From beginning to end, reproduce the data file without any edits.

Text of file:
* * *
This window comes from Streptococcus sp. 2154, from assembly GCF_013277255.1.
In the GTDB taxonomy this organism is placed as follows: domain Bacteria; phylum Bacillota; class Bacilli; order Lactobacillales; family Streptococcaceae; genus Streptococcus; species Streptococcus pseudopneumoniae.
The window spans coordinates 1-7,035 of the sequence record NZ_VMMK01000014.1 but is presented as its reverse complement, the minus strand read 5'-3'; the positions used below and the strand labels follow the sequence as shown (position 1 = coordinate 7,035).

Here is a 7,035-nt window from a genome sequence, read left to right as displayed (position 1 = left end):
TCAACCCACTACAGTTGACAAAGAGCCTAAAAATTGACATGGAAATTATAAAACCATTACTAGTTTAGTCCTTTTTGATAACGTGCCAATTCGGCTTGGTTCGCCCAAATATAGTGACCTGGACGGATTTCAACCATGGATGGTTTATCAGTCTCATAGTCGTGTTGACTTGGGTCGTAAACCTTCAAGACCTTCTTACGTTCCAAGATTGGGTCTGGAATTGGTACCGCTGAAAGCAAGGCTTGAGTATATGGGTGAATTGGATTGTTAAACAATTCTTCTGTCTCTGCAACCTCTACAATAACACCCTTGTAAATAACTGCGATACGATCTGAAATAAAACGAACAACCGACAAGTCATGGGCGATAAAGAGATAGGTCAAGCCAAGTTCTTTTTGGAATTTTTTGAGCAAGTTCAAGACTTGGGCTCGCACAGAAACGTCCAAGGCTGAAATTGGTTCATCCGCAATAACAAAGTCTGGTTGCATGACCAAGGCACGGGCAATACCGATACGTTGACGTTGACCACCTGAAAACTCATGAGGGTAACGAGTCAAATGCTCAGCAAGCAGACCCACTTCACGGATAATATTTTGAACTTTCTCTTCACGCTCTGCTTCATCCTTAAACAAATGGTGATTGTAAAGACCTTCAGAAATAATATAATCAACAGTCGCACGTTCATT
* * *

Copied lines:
This window comes from Streptococcus sp. 2154, from assembly GCF_013277255.1.
In the GTDB taxonomy this organism is placed as follows: domain Bacteria; phylum Bacillota; class Bacilli; order Lactobacillales; family Streptococcaceae; genus Streptococcus; species Streptococcus pseudopneumoniae.
The window spans coordinates 1-7,035 of the sequence record NZ_VMMK01000014.1 but is presented as its reverse complement, the minus strand read 5'-3'; the positions used below and the strand labels follow the sequence as shown (position 1 = coordinate 7,035).

Here is a 7,035-nt window from a genome sequence, read left to right as displayed (position 1 = left end):
TCAACCCACTACAGTTGACAAAGAGCCTAAAAATTGACATGGAAATTATAAAACCATTACTAGTTTAGTCCTTTTTGATAACGTGCCAATTCGGCTTGGTTCGCCCAAATATAGTGACCTGGACGGATTTCAACCATGGATGGTTTATCAGTCTCATAGTCGTGTTGACTTGGGTCGTAAACCTTCAAGACCTTCTTACGTTCCAAGATTGGGTCTGGAATTGGTACCGCTGAAAGCAAGGCTTGAGTATATGGGTGAATTGGATTGTTAAACAATTCTTCTGTCTCTGCAACCTCTACAATAACACCCTTGTAAATAACTGCGATACGATCTGAAATAAAACGAACAACCGACAAGTCATGGGCGATAAAGAGATAGGTCAAGCCAAGTTCTTTTTGGAATTTTTTGAGCAAGTTCAAGACTTGGGCTCGCACAGAAACGTCCAAGGCTGAAATTGGTTCATCCGCAATAACAAAGTCTGGTTGCATGACCAAGGCACGGGCAATACCGATACGTTGACGTTGACCACCTGAAAACTCATGAGGGTAACGAGTCAAATGCTCAGCAAGCAGACCCACTTCACGGATAATATTTTGAACTTTCTCTTCACGCTCTGCTTCATCCTTAAACAAATGGTGATTGTAAAGACCTTCAGAAATAATATAATCAACAGTCGCACGTTCATT